A few weeks later  . . . I started middle school. And then several months after that, I moved half way across the country and started a whole new life in a new state in a new (and bigger) junior high school. A lot of my 11-year-old confidence and sure-footedness . . . evaporated. Some of it was puberty. Some of it was family turmoil. Some of it was moving and losing familiar people and childhood friends at a pivotal age. Most of it was just that mine field that is . . . adolescence. A lot it was the pervasive cultural and societal messages about who was "pretty" and how girls "ought" be. Those messages? They did me in. 

For a while.

Eventually, I found my footing again. I practiced things I was good at. I stopped feeling bad about being smart and "bookish" and an introvert. I started keeping a diary. I shed toxic relationships and dropped friends-who-weren't-really-friends. I went to college. Met Tom. I stopped trying to be someone I wasn't.

And gradually, I . . . found myself.

In the end, I "met up" with my 11-year-old self again . . . and became more like her.
(Turns out . . . we have a lot in common.)
And these two photos of me in my new purple bedroom - on the cusp of adolescence - are a perfect reminder to me. . .  of just that!


Now that I've officially created The Museum of Me, you can watch for new exhibits . . . maybe once or twice a month. And if you're a blogger and you'd like to create a Museum of Me along with me on your own blog, let me know. I'll send you my "exhibit schedule" (a list of my prompts) and we can talk about ourselves together. (It might be fun?)


What Are the Chances

. . . that I can turn THIS little pile of wool scraps . . . 


into THIS charming little Halloween item????


I picked this kit up in a moment of weakness at my one-and-only Rhinebeck experience back in 2015 (Hi, Patty!). Each fall since, I pull the kit out of my "craft closet" sometime in September . . . and I carefully read through the instructions and take inventory of my materials . . . and decide THIS IS THE YEAR.  And then I (humbly) put it back in it the closet after Halloween. Unstarted. Again. 


What are the chances, d'you think, that THIS IS THE YEAR? 
(Keeping in mind that I have that test knit to finish before the end of the month. AND that I'm sewing Erin a dress to wear in a wedding later this month, too.

Can I?
Or . . . 

(And does this happen to anyone else? Or is it just me???)




Read With Us . . . Right On Through the Holidays

Read With Us Fall

It's a Big Day!

The Read With Us "reveal!"
(Drumroll, please!)

After MUCH discussion and a lot of back-and-forth, Bonny and Carole and I finally settled on Matrix by Lauren Groff for our next Read With Us book selection.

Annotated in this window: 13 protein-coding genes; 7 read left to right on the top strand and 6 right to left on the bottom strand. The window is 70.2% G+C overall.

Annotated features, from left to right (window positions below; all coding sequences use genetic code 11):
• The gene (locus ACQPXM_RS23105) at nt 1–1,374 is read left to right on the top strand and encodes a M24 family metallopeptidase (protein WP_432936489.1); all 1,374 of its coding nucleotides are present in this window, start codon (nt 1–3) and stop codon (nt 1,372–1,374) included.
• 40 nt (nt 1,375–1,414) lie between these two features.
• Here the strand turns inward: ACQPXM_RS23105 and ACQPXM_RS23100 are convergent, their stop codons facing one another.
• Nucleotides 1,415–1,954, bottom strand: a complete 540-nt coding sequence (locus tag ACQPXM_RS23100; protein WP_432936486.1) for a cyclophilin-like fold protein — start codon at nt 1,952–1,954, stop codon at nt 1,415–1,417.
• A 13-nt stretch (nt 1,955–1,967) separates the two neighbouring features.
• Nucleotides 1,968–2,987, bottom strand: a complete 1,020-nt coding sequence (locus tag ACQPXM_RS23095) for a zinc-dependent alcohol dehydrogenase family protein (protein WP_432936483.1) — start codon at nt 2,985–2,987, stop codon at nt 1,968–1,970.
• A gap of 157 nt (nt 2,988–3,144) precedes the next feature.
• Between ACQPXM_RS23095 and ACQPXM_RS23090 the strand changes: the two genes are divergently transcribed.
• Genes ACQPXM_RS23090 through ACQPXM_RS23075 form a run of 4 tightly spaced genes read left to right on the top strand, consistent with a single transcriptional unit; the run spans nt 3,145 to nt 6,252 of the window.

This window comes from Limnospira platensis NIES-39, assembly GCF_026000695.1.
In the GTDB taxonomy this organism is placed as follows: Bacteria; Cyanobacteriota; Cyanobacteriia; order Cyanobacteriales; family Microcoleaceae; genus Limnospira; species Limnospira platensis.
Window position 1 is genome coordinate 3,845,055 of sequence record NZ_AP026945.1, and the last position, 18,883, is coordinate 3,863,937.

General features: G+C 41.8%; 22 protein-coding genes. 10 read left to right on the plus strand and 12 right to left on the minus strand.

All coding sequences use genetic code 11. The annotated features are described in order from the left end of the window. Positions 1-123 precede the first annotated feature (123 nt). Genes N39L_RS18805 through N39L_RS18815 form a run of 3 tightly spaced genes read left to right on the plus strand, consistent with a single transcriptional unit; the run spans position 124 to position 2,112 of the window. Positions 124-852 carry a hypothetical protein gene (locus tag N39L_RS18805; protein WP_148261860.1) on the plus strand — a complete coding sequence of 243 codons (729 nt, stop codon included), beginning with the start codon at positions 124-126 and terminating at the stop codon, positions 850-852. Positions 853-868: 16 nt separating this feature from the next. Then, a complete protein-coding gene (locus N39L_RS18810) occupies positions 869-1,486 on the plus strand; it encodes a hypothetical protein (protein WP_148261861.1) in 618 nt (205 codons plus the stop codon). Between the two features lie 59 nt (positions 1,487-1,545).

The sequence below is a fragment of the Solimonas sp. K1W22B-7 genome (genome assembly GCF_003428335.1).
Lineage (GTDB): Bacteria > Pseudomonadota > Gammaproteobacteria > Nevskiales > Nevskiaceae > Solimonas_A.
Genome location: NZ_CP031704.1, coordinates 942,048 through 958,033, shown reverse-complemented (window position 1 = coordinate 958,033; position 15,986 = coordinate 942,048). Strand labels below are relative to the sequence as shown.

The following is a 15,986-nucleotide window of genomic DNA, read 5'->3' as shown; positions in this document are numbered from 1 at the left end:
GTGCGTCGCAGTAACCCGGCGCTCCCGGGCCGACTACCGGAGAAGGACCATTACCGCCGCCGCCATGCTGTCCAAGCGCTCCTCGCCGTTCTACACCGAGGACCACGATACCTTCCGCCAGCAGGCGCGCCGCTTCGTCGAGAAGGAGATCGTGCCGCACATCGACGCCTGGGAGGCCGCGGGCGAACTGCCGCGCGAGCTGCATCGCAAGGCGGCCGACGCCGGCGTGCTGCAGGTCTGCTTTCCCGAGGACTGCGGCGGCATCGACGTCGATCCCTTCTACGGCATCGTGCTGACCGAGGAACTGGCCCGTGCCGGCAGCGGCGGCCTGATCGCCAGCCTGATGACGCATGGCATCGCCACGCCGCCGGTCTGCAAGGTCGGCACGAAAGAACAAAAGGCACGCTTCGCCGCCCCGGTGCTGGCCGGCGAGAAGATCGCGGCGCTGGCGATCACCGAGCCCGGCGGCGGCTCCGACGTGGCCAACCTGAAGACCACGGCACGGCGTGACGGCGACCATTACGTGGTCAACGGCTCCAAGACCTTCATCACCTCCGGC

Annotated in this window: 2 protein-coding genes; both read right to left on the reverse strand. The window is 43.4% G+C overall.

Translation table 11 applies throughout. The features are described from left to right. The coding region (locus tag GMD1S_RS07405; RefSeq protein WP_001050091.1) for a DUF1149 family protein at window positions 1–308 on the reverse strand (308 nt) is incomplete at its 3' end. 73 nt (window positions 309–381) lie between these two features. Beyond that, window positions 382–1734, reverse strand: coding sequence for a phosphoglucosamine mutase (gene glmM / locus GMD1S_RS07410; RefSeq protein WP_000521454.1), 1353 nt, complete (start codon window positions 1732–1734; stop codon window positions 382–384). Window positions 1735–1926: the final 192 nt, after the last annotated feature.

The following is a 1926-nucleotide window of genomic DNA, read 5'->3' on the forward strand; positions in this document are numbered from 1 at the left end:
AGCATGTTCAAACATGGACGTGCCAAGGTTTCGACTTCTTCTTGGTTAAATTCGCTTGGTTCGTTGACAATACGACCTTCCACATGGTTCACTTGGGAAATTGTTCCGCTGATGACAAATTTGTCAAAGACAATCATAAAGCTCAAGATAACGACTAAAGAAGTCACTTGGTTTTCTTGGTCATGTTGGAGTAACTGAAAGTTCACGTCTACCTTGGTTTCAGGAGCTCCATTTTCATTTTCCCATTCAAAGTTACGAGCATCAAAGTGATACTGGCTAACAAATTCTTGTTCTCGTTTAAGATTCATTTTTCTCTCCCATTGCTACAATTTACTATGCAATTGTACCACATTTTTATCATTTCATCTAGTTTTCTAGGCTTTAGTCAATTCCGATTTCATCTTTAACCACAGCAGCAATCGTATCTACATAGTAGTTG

For the first time in Read With Us history, I've already read the book we chose . . . so I am confident it'll make for a GREAT book group discussion. (In fact, I can't wait to talk about this one with you.) 

First of all, separate this title from the movie franchise with the same name (almost - the book title does not include "the"). You won't find Neo, Trinity, or Morpheus in these pages. But you will find . . . witchy feminist medieval nuns! When you first read the description of this quite marvelous book, you may be turned off by phrases like . . . "12th century," "impoverished abbey," "convent," and "French poetry." But I encourage you to Read On! 

I wasn't sold on this book myself when I first heard about it, but my ears perked right up when it made the National Book Award long list. And then I read a reader-review on Goodreads that described Matrix as “medieval girlboss fantasia” -- and I couldn't resist. In fact, now that I've read the book, I can’t get that phrase out of my head. Because, yeah. That’s it exactly. Author Lauren Groff creates a fictional history for Marie de France (a real-life figure) that treats her as a superhero (as much as 12th century nuns can be superheroes ), able to battle hunger, poverty, and disease in male-dominated medieval society. And - let me tell you - it totally works.

There is no doubt that Groff’s imaginative and creative invention of a history -- for an actual woman-of-history with no history -- makes for an excellent read. Beautiful prose, a brilliant sense of place and time, and fascinating characters put this novel in the well-worth-reading category. It’s original and thought-provoking with layers of complexity -- and it will make an excellent book group selection.

We'll be talking more about the book and providing some background information throughout November. Then . . . mark your calendars now for our blog book discussions AND a Zoom discussion on Tuesday, January 11 (7:00 pm Eastern time; Same Bat Time, Same Bat Channel). That gives you plenty of time to get your hands on the book -- and Read With Us . . . right on through the holidays!

(Besides, who doesn’t like to imagine a small society of like-minded individuals walling themselves off from the flames of the world outside? "Medieval girlboss fantasia" indeed!)


Previous Read With Us book selections:

Just Mercy by Bryan Stevenson

Fever by Mary Beth Keane

I'm Not Your Perfect Mexican Daughter by Erika L. Sánchez